Solid manure sampling. Stacked, piled, or bedded pack manure can also be sampled in storage, and an average nutrient content estimated. Using a pitch fork or shovel, take 10-20 sub-samples from different depths and locations in the pile or pack. Place the sub-samples in a pile, mix, and place a composite sub-sample of the pile (avoid large pieces of bedding) into a large airtight bag. You may want to take two or more composite samples for analysis, and use the average of the results. Write the sample number, date, and other pertinent information on the bag.
Keep track of all manure analyses from a particular storage system over a period of time. This will help you determine both the necessary frequency of sampling and an average nutrient content to use for manure application planning. Remember that manure should always be resampled if you change any component of your animal management or manure storage or handling system.
A sample of well water should be taken prior to irrigation if there is concern over nitrate levels in the water. Nitrate can be a contributing source of nitrogen fertilizer and may offset agronomic rates. The sample can be taken directly from the well or at various points during irrigation. Collect the sample into a sterile container, store in a cool place, and send to the lab within 24 hours of sampling.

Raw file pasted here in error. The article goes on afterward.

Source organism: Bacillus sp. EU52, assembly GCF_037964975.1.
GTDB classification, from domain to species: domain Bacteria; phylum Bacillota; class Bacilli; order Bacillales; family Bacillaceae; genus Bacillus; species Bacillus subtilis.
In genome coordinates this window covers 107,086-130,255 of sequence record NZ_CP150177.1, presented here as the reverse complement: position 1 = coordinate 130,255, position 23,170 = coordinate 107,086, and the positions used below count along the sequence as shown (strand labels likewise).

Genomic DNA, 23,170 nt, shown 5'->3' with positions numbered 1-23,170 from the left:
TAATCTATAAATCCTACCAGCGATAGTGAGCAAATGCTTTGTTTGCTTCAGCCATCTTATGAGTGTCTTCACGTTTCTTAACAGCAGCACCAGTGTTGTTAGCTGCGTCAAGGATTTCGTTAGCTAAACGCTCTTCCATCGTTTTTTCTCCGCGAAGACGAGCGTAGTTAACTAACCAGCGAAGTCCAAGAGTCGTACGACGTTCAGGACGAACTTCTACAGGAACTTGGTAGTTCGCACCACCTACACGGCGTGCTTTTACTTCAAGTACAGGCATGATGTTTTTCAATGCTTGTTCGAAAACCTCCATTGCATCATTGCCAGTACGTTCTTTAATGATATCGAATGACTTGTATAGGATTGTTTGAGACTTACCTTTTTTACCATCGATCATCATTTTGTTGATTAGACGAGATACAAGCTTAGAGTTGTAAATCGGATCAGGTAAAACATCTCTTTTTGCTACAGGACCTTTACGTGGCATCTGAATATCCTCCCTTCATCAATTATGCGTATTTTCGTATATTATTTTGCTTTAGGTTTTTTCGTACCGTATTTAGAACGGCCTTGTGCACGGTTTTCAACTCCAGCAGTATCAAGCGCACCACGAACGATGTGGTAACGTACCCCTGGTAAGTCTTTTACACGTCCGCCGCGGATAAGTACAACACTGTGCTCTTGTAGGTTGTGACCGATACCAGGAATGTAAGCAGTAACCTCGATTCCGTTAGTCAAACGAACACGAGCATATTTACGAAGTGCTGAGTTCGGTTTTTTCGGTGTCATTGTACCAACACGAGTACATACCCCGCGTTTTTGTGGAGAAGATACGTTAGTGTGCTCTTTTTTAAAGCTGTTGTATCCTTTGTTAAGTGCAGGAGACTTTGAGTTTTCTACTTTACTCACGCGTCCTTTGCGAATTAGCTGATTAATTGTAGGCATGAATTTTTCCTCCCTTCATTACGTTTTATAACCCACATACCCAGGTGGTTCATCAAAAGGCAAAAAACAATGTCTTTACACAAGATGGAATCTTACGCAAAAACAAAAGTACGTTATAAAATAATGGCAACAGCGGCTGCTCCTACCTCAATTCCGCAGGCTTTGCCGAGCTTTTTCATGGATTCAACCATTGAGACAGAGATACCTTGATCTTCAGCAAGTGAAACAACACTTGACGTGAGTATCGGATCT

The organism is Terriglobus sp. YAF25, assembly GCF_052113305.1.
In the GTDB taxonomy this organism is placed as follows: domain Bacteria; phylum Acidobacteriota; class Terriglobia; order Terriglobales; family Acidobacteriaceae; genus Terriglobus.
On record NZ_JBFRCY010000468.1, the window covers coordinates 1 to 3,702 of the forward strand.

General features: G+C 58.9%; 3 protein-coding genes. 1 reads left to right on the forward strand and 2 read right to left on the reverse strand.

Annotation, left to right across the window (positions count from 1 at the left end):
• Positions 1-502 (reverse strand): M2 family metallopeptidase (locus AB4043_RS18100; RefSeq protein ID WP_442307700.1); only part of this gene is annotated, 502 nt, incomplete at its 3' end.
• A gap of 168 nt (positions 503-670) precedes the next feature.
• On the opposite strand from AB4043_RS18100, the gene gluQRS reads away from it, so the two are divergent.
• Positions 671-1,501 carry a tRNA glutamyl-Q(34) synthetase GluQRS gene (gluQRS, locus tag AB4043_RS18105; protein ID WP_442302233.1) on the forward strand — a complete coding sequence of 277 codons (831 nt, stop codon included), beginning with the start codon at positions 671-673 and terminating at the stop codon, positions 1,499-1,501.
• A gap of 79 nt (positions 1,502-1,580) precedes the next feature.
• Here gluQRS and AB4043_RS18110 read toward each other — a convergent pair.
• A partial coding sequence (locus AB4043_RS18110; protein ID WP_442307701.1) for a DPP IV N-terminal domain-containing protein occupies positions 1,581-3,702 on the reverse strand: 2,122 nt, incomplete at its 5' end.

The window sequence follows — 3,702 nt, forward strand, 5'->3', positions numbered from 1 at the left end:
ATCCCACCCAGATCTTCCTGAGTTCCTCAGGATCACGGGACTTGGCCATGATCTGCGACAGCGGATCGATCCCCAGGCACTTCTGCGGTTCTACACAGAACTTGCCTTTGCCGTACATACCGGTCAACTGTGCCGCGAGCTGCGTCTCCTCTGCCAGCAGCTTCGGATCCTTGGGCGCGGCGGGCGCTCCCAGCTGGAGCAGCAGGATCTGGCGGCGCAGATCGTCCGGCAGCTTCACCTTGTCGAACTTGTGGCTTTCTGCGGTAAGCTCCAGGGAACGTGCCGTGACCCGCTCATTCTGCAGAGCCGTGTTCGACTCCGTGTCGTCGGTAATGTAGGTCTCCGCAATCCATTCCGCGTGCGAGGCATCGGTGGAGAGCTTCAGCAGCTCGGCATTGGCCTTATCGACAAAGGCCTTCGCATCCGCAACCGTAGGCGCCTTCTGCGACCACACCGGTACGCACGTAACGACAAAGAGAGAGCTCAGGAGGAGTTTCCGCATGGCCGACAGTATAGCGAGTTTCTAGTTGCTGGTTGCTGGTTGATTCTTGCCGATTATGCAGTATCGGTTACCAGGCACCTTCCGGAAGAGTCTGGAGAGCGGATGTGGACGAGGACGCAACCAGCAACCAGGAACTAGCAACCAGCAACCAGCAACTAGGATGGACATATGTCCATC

Busch, D., T. Wagar, and M. Schmitt. 2000. Livestock Manure Sampling. University of Minnesota Extension Publication. FO-06423-GO.
Kryzanowski, L. 2005. Soil Sampling and Crop Nutrient Requirements: Critical Tools for the Nutrient Management Toolkit. Manure Management Planning Document. Crop Diversification Centre, Alberta, Canada.